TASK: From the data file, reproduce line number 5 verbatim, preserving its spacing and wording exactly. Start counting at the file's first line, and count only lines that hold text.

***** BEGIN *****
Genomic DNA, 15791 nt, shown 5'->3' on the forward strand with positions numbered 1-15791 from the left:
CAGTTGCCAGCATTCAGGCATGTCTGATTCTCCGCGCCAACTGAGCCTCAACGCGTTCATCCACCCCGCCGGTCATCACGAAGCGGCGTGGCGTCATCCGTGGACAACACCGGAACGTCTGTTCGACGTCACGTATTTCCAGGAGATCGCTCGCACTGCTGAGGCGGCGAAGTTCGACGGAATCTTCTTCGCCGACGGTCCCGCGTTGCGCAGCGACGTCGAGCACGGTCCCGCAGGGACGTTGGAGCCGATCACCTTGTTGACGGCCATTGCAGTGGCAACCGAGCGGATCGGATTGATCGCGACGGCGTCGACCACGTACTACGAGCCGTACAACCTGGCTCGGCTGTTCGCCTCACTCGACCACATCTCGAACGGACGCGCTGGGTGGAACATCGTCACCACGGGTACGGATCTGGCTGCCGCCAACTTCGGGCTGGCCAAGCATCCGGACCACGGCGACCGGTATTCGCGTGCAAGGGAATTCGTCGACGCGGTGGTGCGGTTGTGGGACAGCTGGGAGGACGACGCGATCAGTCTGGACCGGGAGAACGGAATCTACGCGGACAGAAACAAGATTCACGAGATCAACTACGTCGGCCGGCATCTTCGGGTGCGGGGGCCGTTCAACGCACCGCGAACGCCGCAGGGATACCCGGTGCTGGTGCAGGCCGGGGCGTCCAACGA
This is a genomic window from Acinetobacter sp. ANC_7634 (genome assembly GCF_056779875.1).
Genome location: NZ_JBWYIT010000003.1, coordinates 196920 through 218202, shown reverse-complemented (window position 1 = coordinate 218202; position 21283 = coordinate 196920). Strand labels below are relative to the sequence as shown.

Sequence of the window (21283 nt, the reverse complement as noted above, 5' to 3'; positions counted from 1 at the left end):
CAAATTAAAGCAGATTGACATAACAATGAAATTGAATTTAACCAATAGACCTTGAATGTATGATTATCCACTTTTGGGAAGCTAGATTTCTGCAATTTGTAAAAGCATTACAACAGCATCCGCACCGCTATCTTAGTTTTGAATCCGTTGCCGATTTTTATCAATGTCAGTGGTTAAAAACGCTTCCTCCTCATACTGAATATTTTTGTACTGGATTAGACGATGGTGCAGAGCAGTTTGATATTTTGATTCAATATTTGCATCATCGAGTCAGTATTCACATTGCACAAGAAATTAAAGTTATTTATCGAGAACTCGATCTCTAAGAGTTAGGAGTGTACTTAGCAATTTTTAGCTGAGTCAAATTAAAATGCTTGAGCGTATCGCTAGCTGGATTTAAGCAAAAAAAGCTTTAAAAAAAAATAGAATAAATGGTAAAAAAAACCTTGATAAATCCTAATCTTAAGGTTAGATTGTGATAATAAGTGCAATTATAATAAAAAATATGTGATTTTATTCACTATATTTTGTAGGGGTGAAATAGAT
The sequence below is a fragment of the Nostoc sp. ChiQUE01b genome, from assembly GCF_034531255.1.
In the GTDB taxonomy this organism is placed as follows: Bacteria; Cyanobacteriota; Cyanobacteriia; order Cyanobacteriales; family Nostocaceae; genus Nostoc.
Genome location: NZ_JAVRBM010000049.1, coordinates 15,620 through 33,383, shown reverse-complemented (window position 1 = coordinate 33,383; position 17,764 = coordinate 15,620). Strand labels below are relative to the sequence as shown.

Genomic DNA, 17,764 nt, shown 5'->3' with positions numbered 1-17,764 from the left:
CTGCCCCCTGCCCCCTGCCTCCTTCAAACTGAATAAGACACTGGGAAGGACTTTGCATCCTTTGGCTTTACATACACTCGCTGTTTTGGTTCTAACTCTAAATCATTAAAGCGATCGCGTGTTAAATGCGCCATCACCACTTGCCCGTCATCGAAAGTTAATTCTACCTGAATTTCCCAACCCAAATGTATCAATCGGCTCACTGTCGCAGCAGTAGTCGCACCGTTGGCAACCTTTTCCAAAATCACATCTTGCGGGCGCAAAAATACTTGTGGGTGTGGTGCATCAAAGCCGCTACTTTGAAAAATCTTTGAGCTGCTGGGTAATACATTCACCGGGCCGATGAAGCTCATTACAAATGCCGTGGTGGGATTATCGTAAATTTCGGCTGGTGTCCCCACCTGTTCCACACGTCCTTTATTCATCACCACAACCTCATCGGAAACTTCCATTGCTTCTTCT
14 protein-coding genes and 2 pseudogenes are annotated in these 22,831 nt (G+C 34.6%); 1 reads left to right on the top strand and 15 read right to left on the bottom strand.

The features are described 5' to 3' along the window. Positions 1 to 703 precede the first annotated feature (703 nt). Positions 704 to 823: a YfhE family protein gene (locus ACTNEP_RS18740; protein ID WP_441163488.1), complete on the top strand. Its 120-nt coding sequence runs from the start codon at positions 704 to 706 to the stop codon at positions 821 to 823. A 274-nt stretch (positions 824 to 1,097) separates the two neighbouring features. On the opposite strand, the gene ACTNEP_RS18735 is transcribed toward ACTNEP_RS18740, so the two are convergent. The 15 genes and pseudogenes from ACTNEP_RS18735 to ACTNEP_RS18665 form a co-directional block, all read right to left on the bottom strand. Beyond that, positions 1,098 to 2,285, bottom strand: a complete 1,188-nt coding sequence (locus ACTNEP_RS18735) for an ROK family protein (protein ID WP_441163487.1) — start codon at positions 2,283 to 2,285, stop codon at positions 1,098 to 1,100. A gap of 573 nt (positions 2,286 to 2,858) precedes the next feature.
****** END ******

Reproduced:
Sequence of the window (21283 nt, the reverse complement as noted above, 5' to 3'; positions counted from 1 at the left end):